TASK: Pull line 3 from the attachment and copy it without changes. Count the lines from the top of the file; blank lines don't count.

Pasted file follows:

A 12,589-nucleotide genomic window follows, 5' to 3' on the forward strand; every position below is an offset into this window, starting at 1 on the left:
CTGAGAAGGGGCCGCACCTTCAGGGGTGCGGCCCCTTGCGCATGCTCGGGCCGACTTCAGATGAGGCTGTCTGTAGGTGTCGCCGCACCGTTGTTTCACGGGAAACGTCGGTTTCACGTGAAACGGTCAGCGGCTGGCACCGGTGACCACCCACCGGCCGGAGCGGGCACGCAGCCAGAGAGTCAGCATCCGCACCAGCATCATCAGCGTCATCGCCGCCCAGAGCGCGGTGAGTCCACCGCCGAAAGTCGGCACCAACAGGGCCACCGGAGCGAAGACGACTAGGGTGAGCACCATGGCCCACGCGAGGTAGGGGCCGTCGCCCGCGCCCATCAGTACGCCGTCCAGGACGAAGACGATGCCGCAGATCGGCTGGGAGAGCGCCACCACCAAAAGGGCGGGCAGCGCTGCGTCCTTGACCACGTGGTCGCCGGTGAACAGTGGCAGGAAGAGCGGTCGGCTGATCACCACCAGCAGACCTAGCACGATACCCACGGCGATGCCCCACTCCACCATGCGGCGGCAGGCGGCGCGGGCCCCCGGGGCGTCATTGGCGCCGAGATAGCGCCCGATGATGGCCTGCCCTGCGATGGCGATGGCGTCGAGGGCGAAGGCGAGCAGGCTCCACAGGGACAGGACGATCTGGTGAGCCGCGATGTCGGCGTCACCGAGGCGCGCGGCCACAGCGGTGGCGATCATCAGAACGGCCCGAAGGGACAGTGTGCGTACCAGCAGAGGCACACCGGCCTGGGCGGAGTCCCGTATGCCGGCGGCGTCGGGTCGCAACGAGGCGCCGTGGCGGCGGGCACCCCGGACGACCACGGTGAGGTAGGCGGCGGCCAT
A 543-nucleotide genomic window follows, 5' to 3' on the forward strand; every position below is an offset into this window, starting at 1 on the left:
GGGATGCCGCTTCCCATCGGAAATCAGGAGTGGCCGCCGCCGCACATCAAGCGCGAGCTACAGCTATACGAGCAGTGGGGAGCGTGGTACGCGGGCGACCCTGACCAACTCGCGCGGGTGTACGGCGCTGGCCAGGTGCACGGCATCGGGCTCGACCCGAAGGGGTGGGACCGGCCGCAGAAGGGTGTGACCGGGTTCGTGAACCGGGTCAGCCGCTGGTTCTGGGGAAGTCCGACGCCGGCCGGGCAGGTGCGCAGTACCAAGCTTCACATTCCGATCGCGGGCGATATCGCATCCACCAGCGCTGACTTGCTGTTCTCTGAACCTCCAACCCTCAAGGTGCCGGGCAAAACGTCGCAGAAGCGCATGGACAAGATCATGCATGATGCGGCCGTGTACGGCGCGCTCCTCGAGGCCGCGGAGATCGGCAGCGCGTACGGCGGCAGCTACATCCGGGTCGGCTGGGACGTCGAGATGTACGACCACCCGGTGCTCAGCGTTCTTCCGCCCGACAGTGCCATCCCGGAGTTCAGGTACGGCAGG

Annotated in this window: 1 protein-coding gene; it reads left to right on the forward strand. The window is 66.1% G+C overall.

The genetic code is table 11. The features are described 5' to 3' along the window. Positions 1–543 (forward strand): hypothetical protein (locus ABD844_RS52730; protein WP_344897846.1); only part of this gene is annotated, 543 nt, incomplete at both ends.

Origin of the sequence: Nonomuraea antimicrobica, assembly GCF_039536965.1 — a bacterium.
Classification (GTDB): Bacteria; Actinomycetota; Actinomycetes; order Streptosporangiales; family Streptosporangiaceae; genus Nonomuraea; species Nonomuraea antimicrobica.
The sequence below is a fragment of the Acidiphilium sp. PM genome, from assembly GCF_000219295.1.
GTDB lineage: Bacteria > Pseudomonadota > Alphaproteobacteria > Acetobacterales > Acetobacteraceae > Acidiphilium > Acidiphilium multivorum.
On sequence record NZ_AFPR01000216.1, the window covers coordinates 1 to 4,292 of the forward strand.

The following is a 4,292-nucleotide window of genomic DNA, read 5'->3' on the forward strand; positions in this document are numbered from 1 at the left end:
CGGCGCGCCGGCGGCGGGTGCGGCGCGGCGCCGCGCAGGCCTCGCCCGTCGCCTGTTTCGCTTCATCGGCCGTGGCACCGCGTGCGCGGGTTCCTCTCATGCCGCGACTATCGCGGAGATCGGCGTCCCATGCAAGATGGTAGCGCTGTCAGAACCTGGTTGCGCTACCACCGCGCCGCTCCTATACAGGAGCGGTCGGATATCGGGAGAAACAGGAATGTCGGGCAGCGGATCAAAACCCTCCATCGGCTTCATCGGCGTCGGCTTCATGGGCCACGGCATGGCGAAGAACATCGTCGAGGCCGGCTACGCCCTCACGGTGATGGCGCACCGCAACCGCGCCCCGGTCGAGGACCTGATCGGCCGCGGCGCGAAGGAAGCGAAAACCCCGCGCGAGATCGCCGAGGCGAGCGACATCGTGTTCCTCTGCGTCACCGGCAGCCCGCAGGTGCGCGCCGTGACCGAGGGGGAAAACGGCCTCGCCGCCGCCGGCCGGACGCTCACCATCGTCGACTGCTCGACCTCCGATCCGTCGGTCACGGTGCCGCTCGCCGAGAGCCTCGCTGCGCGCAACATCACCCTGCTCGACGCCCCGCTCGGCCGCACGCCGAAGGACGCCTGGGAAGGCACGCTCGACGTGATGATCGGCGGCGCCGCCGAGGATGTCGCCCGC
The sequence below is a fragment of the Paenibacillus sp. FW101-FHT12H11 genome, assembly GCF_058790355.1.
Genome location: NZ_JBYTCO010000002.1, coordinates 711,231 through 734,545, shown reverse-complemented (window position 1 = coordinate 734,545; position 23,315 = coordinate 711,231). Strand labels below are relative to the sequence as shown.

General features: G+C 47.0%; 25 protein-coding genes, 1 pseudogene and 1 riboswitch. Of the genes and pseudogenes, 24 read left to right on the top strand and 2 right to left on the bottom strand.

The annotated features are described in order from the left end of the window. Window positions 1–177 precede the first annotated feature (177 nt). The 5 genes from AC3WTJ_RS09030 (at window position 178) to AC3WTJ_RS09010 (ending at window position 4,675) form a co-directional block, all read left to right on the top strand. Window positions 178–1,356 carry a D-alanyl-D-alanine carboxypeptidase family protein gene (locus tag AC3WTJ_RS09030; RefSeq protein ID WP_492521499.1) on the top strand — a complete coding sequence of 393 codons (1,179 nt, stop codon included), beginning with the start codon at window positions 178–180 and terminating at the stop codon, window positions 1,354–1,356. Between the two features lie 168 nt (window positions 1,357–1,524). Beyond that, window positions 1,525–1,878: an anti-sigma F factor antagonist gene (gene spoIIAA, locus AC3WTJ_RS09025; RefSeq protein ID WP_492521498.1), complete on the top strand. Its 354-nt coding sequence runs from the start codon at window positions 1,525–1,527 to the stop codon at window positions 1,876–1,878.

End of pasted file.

A 543-nucleotide genomic window follows, 5' to 3' on the forward strand; every position below is an offset into this window, starting at 1 on the left: